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EEOC Enforcement Guidance

The EEOC is responsible for enforcing Title VII of the Civil Rights Act of 1964. In the first review of EEOC guidelines in many years, the EEOC consolidated and updated the United States Equal Employment Opportunity Commissions guidance documents regarding use of arrest or conviction records in employment decisions. The full text of the newly issued guidance is available at:

http://www.eeoc.gov/laws/guidance/arrest_conviction.cfm

The conclusion of this review found that an employer’s use of an individual's criminal history when making employment decisions could, in some instances, violate the prohibition against employment discrimination under Title VII. The EEOC has focused on potentially discriminating practices and creating employment opportunities for ex-offenders within reason. Employers who have a blanket prohibition based solely on any criminal record will violate Title VII. The EEOC has had guidelines in place for many years for an employer to evaluate a criminal record and the applicant's suitability for position. The most recent Enforcement Guidance issued at the end of April builds a foundation for employers to follow to meet the requirements. The Guidance also outlines employer activities that will place the employer in violation of Title VII.

While most of the information contained in the revised guidance has been issued previously, there are additional guidelines and practices that employers must follow to prevent discrimination. While the EEOC Enforcement Guidance can seem at first to be burdensome, the overall intent is logical and fair. The guidance provides a blueprint by which employers may fairly evaluate the applicant, their criminal history and offer opportunities to those who should not be continually punished for mistakes in their past. The guidance also provides protection for employers who deny employment based on criminal history. Any policy or practice that results in an automatic exclusion from all employment opportunities because of any criminal conduct is inconsistent with practices of the EEOC. The following is an outline of the primary positions, best practices issued by the EEOC and processes employers may institute to comply with applicable laws and offer opportunities.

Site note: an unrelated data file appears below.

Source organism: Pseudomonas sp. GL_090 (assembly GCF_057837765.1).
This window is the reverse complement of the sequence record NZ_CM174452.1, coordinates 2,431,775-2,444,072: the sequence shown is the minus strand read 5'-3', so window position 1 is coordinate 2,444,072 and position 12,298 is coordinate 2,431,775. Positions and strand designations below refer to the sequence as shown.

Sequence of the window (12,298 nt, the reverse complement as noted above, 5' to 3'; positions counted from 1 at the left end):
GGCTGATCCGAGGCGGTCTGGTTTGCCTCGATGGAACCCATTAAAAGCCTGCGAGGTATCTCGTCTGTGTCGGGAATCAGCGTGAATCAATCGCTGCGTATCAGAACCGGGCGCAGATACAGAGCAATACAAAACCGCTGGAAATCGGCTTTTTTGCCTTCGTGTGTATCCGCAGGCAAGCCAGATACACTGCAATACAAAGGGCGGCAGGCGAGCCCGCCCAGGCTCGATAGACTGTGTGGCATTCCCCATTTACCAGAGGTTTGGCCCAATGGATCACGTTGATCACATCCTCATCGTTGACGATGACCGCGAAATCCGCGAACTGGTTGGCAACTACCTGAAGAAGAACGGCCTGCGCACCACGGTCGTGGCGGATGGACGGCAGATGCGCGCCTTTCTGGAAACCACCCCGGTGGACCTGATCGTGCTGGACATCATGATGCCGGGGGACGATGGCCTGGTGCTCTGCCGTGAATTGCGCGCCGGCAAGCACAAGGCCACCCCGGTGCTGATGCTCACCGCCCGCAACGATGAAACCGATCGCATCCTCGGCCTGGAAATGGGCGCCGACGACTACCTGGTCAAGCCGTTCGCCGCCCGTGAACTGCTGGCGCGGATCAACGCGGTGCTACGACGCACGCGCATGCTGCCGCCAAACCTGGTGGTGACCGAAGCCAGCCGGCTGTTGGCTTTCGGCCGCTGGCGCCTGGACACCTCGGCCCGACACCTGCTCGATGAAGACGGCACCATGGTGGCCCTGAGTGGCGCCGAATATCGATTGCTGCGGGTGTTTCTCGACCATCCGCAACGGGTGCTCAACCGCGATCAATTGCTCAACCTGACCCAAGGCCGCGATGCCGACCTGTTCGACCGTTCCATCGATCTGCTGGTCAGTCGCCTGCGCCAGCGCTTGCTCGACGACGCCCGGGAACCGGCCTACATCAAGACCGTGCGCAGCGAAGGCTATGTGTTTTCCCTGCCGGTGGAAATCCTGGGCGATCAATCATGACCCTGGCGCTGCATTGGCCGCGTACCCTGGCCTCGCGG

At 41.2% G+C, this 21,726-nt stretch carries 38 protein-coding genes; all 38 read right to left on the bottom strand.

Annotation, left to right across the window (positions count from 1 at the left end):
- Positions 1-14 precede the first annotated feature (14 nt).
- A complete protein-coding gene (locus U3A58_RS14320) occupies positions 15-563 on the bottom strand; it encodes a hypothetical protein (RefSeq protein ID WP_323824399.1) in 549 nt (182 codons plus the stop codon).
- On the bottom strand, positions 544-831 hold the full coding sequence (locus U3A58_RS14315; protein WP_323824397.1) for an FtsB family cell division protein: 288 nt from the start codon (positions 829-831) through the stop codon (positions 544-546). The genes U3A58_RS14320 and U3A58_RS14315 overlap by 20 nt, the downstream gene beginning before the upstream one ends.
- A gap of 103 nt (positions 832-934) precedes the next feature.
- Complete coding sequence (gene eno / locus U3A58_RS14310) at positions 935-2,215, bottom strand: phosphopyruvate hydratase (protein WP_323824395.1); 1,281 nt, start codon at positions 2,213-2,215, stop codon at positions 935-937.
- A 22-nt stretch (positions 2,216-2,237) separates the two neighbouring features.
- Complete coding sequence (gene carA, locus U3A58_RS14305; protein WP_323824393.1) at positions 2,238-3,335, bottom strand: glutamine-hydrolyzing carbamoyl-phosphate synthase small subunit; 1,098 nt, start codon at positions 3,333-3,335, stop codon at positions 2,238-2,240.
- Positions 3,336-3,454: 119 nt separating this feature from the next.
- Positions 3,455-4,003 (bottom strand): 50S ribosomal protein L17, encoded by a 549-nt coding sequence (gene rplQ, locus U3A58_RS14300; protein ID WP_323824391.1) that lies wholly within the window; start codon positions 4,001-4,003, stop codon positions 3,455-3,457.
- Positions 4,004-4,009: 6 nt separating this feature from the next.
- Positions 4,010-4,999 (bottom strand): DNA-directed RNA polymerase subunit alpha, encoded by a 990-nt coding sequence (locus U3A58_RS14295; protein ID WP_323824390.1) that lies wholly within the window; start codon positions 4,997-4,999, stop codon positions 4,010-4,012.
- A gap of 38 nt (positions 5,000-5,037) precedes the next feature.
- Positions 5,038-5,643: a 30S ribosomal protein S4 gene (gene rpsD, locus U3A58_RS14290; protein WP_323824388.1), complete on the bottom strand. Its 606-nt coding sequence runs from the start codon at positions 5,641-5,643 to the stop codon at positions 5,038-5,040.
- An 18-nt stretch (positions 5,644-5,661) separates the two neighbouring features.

Factors employers must utilize to determine the use of a criminal record to deny employment.

  • The facts or circumstances surrounding the offense or conduct
  • The number of offenses for which the individual has been convicted
  • The individual's age at the time of the conviction
  • Evidence that the individual performed the same type of work, post-conviction, with the same or a different employer, with no known incidents of criminal conduct
  • The length and consistency of employment history before and after the offense or conduct
  • Rehabilitation efforts including education, training and work history
  • Employment or character references and any other information regarding fitness for the particular position and
  • Whether the individual is bonded under a state, federal or local bonding program


 There is a growing movement in many states to “ban the box”, the question on the employment application that asks the applicant to provide if you have you ever been convicted of a crime. The EEOC does not advocate banning the box at this time. The EEOC recommends that employers should not ask about convictions on employment applications. If and when an employer makes such inquiries, this should occur at the end of the pre-employment information gathering process and should be limited to convictions for which exclusion would be job-related for the position in question and consistent with business necessity. Additionally, there is a concern that a blanket policy that denies employment for making false statements on an employment application may be discriminatory when it comes to evaluating a past criminal history that was not disclosed by the applicant. Employers should consider a policy that will only deny employment for a criminal history that was not disclosed if the record is job-related and consistent with business necessity. For example, an individual who was convicted of shoplifting twenty years ago and is applying for a position as an Administrative Assistant should not be denied employment if they fail to divulge the record.

The EEOC recommends that if an employer intends to exclude an applicant due to prior criminal conduct, an individualized assessment should be conducted. The assessment should consist of a notice to the applicant that they were denied an employment opportunity due to a prior criminal conviction. The applicant should be given an opportunity to demonstrate that the exclusion should not be applied in this case due to their particular circumstances, that consideration by the employer of additional information provided by the applicant warrants an exception to the exclusion policy and that the record is not job-related or consistent with business necessity.

 Employers should consult an employment law attorney when creating a policy to evaluate criminal records in accordance with the new EEOC Enforcement Guidance.